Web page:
Showing results 25 - 36 of 50 for the month of July, 2008.

July 12, 2008

The British Museum and the Universal Museum

Posted at 6:59 pm in British Museum, Elgin Marbles, Similar cases

I’m getting a sense of deja-vu here, having read another ridiculously sycophantic piece on the British Museum followed by a response by Dr Kwame Opoku who points out the various flaws glossed over by the first piece. Clearly the British Museum’s Public Relations department has been particularly successful in the last few weeks (to the extent of appearing too obvious?). I see no other reason to explain why there should be three such congratulatory articles about their institution in the press in a single week.

The Times

From The Times
July 10, 2008
Let’s all have tickets to the universal museum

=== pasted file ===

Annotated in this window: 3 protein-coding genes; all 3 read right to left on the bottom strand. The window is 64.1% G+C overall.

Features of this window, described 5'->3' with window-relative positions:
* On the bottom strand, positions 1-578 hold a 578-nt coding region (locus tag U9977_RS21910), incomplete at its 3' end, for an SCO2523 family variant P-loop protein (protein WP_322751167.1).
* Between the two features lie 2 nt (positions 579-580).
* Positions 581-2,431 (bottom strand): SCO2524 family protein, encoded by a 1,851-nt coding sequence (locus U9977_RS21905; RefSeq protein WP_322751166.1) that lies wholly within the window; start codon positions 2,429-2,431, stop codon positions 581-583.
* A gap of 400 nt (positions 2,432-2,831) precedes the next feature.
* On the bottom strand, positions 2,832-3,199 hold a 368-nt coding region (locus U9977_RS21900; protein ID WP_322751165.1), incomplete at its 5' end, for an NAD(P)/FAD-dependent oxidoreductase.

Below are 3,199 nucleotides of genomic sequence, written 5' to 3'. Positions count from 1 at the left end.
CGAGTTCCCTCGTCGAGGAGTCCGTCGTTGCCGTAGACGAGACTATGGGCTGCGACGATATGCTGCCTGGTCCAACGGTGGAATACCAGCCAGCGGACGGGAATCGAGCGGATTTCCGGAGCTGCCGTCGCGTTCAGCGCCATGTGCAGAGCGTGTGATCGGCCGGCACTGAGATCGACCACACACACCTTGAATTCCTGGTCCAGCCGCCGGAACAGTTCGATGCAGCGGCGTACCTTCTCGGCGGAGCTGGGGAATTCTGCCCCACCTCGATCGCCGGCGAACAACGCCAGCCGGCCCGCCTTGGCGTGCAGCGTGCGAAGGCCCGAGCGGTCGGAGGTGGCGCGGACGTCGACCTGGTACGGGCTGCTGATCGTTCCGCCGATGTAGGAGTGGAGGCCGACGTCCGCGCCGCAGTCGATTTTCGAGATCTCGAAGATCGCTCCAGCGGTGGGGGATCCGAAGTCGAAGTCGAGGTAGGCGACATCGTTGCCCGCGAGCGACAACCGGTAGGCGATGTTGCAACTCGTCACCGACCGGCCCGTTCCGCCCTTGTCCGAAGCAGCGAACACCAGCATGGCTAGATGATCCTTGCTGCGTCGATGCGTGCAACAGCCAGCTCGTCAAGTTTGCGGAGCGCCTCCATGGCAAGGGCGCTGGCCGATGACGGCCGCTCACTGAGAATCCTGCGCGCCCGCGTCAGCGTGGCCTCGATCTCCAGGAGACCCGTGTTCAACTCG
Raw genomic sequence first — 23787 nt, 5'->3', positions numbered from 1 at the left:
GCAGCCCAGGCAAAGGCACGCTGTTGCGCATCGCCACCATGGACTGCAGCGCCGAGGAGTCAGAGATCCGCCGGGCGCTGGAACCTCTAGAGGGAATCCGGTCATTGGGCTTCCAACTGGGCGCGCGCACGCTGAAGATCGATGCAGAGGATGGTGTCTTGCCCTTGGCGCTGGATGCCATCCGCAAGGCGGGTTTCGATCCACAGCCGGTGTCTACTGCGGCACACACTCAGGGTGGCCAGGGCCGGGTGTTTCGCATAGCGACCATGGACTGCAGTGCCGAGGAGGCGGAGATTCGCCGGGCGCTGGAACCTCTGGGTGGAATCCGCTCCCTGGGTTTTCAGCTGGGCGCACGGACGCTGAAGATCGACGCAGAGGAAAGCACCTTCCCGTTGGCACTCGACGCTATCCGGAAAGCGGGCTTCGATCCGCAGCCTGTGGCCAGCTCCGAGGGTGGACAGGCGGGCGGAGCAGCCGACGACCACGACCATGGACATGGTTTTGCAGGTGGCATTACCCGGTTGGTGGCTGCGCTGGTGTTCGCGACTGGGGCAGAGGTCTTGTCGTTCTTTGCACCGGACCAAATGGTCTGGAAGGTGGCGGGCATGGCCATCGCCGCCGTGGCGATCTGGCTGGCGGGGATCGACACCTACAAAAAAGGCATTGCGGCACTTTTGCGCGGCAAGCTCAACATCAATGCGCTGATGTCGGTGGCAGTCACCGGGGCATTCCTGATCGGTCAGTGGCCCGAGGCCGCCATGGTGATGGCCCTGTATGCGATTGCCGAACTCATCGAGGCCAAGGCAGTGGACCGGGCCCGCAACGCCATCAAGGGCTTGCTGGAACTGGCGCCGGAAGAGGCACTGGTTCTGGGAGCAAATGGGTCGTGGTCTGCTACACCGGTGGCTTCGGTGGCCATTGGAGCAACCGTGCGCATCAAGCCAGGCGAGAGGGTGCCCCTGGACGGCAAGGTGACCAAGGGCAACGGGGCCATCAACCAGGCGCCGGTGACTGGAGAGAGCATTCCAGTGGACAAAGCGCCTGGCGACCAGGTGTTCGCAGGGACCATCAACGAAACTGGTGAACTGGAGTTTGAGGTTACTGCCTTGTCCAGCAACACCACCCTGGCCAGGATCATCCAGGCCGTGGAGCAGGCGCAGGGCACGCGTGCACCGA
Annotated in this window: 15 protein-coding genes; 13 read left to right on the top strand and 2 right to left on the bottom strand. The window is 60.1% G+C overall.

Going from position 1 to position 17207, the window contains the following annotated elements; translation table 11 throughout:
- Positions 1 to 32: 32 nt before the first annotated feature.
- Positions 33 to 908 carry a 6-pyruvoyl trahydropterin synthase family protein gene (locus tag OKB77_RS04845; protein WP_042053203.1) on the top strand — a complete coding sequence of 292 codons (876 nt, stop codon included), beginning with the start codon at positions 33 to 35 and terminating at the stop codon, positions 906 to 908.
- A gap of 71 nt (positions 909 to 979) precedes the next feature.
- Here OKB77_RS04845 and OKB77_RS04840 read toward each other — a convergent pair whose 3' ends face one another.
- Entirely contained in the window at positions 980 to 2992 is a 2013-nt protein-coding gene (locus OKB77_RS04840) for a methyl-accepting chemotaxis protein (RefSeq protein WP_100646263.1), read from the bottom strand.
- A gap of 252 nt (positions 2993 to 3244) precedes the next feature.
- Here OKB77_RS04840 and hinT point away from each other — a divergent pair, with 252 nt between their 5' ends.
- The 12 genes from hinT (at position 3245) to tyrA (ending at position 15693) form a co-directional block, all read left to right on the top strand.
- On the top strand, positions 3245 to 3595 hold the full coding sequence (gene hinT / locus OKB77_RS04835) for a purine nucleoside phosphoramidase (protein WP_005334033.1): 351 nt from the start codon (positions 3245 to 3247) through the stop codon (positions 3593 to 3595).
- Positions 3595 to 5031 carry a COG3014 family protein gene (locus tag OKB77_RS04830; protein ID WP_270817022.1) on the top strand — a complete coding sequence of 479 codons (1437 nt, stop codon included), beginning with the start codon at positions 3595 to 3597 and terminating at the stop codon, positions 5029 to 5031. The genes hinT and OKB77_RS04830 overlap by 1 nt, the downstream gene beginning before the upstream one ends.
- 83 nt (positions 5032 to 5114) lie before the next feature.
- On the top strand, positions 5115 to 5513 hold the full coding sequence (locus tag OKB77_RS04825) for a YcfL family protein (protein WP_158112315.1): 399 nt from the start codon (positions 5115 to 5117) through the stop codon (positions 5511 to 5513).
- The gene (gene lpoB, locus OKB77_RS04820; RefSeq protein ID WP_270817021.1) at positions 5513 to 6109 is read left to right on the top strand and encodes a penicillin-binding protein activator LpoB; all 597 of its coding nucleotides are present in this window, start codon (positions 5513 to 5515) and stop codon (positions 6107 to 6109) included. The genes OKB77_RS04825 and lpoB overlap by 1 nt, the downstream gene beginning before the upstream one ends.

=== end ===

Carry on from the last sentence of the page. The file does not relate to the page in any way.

It’s pointless trying to work out who owns ancient art objects. We need to share them around the world
Ben Macintyre

The visitors pouring through the doors of the British Museum represent the triumph of an idea born in the white intellectual heat of the Enlightenment – as valuable today as it was 250 years ago when the museum first opened, but now under attack, despite its fabulous success, as never before.

The British Museum is the greatest universal museum in the world. On my first visit there, as a teenager, I remember feeling physically overwhelmed by the sheer scale and variety of the artefacts, art and ideas on display: Mesopotamian relics, Roman statuary, pharaonic carvings, Viking burial treasures.
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Is the British Museum really leading the world?

Posted at 6:53 pm in British Museum, Similar cases

The British Museum’s Public Relations department have clearly been successful in securing various op-ed journalists to write about how amazing their institution is & will continue to be.